Critical Challenges Facing African American Men

3250 WordsOct 1, 201413 Pages
Critical Challenges Facing African American Men in Pursuit of the Doctoral Degree: What Institutions Must Do Introduction- [Build a case as to why this is a problem] Doug A severe underrepresentation of Black male doctoral students and earned doctorates exist in the United States (Harper, 2010). Lack of financial resources, poor academic preparation, absence of relationships with faculty, and low motivation contribute to the disparity of black males with conferred doctoral degrees (Proctor, 2009). The percentage of doctoral degrees awarded to African Americans has steadily increased in the past 30 years. However, African Americans earned only about 6% of all doctoral degrees awarded 2005 and 2007, and less than 3% of PhDs in the…show more content…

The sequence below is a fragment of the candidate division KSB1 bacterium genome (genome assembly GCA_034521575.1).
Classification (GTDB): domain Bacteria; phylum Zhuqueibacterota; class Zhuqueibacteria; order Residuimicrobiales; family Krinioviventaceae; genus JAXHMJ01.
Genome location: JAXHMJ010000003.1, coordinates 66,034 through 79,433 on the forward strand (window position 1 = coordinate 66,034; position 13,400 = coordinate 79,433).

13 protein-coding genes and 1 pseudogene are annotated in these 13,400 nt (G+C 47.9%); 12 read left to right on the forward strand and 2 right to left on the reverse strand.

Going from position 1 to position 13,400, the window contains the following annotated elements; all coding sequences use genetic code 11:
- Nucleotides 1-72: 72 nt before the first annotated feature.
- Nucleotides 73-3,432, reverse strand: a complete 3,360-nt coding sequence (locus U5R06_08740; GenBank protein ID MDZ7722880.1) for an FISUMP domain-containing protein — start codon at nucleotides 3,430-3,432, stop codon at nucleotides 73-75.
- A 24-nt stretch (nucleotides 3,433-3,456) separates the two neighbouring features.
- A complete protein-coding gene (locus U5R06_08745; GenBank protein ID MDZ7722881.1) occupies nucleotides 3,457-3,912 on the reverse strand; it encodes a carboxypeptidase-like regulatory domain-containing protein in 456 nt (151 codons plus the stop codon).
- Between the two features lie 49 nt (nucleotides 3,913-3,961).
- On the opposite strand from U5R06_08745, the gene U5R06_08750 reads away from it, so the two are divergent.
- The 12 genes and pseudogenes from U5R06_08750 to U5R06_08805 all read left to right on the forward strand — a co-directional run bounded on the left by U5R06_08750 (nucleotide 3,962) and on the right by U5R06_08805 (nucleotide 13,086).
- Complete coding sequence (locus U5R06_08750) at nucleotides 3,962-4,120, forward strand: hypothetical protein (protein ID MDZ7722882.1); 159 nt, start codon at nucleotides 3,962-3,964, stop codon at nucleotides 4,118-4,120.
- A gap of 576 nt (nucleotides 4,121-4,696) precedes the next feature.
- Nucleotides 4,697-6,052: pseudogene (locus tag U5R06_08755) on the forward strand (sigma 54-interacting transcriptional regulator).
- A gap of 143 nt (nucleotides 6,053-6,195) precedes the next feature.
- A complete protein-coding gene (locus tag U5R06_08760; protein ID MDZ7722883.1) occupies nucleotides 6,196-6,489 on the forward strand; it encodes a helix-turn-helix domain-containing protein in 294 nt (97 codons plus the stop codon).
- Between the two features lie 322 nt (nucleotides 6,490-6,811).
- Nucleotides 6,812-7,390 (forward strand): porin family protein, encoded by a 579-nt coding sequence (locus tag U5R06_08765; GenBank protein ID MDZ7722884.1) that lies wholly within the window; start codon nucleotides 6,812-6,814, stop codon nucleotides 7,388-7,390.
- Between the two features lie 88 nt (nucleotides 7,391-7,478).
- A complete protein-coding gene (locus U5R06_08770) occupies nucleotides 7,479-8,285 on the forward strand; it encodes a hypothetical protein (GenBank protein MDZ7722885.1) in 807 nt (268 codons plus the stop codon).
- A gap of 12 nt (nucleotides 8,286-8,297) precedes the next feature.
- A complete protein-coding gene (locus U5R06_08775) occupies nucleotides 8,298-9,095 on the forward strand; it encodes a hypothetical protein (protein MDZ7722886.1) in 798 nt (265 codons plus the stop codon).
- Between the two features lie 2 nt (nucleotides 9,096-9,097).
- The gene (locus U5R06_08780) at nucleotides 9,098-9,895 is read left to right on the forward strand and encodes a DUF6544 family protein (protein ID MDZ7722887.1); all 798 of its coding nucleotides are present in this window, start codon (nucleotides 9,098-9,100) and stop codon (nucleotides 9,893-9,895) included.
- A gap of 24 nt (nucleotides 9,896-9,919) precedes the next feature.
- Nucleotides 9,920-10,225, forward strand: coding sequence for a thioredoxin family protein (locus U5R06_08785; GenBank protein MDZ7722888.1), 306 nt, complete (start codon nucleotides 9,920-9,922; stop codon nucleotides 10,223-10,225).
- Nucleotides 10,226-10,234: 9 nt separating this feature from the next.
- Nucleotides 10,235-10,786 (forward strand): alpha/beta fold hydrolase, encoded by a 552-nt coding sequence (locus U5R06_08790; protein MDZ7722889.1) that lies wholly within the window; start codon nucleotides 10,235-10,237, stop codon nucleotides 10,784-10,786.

Harper (2012) connoted that more Black men are beginning to pursue PhD’s experiencing a 109% increase in post-baccalaureate degree attainment. This evidence is a testament that Black men make conscious decisions and efforts to pursue postsecondary education (Collins, 2012). Some of the goals of schooling and society in the United States are to develop students and citizens, who have high aspirations, believe in their capabilities, are hopeful they can realize their aspirations, and are optimistic about their future in general. Such characteristics are important because each leads to overall well-being (Bandura, 1977; Scheirer & Carver, 1985; Snyder et al., 1991), student achievement and higher graduation rates (Snyder et al., 2002) through a personal sense of urgency which allows them to take control of their life, challenge themselves, persevere through difficulties, and cope when obstacles arise (McBride, 2012). Why Black Men Pursue The PhD - Jamel Parent guidance, direction, and encouragement provide a strong stimulus for Black men to engage in the pursuit of the PhD. Harper (2012) asserted that Black men in postsecondary education are present because parents consistently conveyed non-negotiable expectations of obtaining a higher education degree. Harper (2012) further suggested these parents predetermined there child would participate in higher
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